Children's Health Advance Publication
Environ Health Perspect; DOI:10.1289/ehp.1510065
Relation between in Utero Arsenic Exposure and Birth Outcomes in a Cohort of Mothers and Their Newborns from New Hampshire
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Background: Studies suggest that arsenic exposure influences birth outcomes, however findings are mixed.
Objective: We assessed in utero arsenic exposure in relation to birth outcomes and whether maternal pre-pregnancy weight and infant sex modified associations.
Methods: Among 706 mother-infant pairs exposed to low levels of arsenic through drinking water and diet, we assessed in utero arsenic exposure using maternal second trimester urinary arsenic, maternal pre-pregnancy weight through self-report, and birth outcomes from medical records.
Results: Median (IQ range) of total urinary arsenic (tAs; inorganic arsenic (iAs) + monomethylarsonic acid (MMA) + dimethylarsinic acid (DMA)) was 3.4 µg/L (1.7 – 6.0). In adjusted linear models, each doubling of tAs was associated with a 0.10 cm decrease (95% CI: -0.19, -0.01) in head circumference. Results were similar for MMA and DMA. Ln(tAs) and Ln (DMA) were positively associated with birth length in infant males only; among males, each doubling of tAs was associated with a 0.28 cm increase (95% CI: 0.09, 0.46) birth length (Pinteraction = 0.04). Results were similar for DMA. Additionally, arsenic exposure was inversely related to Ponderal Index and associations differed by maternal weight. Each Ln(tAs) doubling of tAs was associated with a 0.55 kg/m3 lower (95% CI: -0.82, -0.28, P<0.001) Ponderal Index for infants of overweight/obese, but not normal weight, mothers, (Pinteraction <0.01). Finally, there was a significant interaction between maternal weight status, infant sex, and arsenic exposure on birth weight (Pinteraction = 0.03). In girls born of overweight/obese mothers, each doubling of tAs was associated with a 62.9 g decrease (95% CI: -111.6, -14.2) in birth weight, though the association was null in the other strata.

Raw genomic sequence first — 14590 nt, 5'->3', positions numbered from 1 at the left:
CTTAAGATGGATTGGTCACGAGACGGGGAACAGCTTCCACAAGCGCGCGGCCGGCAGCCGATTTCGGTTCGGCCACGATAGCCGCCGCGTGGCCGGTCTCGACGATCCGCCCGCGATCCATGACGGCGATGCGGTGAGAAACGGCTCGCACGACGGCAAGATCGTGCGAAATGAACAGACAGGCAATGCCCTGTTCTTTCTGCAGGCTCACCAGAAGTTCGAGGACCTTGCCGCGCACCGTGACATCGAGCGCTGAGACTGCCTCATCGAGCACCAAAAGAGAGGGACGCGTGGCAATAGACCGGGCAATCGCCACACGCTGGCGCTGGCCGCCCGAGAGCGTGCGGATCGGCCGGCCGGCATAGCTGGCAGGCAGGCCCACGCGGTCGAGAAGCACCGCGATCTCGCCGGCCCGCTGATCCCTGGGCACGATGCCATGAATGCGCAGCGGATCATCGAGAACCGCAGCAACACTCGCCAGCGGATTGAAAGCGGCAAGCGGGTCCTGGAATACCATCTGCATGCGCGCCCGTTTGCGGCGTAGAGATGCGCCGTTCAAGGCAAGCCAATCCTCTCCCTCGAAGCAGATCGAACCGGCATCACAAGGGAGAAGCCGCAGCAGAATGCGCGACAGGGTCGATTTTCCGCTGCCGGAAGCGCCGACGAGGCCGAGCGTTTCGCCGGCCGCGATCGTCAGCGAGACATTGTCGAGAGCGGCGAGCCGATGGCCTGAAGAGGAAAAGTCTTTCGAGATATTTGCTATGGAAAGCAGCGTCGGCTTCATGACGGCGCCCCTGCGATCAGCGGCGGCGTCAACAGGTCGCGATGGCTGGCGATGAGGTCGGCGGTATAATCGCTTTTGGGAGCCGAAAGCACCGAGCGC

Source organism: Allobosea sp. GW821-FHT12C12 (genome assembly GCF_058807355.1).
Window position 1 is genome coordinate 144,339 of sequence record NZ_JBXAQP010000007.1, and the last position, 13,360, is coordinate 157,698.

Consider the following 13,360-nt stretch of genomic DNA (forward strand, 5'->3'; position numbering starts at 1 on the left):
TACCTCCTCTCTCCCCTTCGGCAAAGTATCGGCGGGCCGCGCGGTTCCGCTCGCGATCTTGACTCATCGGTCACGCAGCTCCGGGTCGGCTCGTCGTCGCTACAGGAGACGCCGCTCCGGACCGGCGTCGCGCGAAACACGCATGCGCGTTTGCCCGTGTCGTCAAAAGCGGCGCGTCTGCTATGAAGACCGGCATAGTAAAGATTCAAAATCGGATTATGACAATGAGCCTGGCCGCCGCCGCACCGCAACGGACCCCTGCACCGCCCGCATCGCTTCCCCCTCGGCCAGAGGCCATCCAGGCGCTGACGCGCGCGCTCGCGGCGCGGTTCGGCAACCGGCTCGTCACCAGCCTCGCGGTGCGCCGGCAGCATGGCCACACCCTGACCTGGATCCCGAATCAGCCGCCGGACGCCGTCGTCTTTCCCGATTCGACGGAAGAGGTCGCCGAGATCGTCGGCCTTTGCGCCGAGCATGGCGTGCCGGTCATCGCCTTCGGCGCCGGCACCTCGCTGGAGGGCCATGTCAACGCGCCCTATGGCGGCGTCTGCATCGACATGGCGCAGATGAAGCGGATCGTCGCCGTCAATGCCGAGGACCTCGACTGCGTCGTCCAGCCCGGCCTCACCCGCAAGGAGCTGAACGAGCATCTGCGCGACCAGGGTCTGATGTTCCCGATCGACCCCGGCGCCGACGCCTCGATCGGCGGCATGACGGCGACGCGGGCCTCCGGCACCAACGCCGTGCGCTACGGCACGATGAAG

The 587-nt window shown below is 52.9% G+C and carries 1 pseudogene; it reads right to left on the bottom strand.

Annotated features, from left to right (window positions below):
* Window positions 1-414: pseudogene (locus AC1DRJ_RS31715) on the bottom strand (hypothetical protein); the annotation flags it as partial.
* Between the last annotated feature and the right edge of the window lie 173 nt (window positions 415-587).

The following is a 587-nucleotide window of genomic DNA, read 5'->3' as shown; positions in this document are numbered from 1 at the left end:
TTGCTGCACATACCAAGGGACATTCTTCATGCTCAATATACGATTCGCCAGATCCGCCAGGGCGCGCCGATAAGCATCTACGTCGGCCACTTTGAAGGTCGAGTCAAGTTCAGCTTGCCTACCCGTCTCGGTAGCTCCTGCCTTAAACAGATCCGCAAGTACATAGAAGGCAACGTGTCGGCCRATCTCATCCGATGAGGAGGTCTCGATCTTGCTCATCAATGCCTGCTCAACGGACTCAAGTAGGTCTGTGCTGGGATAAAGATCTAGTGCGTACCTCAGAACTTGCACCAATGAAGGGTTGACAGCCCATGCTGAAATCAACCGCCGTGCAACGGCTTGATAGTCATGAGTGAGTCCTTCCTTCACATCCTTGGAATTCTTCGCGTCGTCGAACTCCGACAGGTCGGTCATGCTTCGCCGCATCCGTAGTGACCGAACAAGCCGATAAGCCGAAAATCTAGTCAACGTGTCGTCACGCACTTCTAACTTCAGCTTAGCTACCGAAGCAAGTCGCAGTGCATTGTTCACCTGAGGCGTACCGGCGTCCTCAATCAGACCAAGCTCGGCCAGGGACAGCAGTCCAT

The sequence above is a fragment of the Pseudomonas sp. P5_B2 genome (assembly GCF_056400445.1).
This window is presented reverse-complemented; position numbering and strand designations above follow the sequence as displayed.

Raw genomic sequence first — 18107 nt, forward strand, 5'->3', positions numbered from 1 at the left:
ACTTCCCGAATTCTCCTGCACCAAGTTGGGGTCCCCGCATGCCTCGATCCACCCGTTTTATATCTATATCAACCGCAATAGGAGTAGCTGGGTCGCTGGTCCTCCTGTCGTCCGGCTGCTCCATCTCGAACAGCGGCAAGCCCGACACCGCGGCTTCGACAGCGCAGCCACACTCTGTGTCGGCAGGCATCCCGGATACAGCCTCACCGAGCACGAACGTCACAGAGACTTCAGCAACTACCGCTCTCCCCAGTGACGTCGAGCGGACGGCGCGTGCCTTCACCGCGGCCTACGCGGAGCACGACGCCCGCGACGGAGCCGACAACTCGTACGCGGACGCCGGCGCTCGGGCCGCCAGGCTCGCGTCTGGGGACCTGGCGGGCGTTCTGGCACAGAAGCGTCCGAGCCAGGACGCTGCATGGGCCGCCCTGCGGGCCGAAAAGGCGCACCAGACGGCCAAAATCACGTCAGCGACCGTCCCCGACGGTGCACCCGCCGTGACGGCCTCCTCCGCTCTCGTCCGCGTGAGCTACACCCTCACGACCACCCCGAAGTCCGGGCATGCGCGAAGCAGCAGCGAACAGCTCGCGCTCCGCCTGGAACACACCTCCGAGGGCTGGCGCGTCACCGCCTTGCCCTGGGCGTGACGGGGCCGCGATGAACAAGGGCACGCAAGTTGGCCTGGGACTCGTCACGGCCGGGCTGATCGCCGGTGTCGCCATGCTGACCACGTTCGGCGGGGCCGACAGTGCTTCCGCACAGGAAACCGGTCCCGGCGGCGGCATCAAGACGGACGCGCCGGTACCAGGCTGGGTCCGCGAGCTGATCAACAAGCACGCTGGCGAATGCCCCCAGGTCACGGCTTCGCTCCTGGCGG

Conclusions: Low-level arsenic exposure may impact fetal growth, and the associations may be modified by maternal weight status and infant sex.
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Citation: Gilbert-Diamond D, Emond JA, Baker ER, Korrick SA, Karagas MR. Relation between in Utero Arsenic Exposure and Birth Outcomes in a Cohort of Mothers and Their Newborns from New Hampshire. Environ Health Perspect; http://dx.doi.org/10.1289/ehp.1510065
Received: 10 April 2015
Accepted: 12 February 2016
Advance Publication: 8 March 2016
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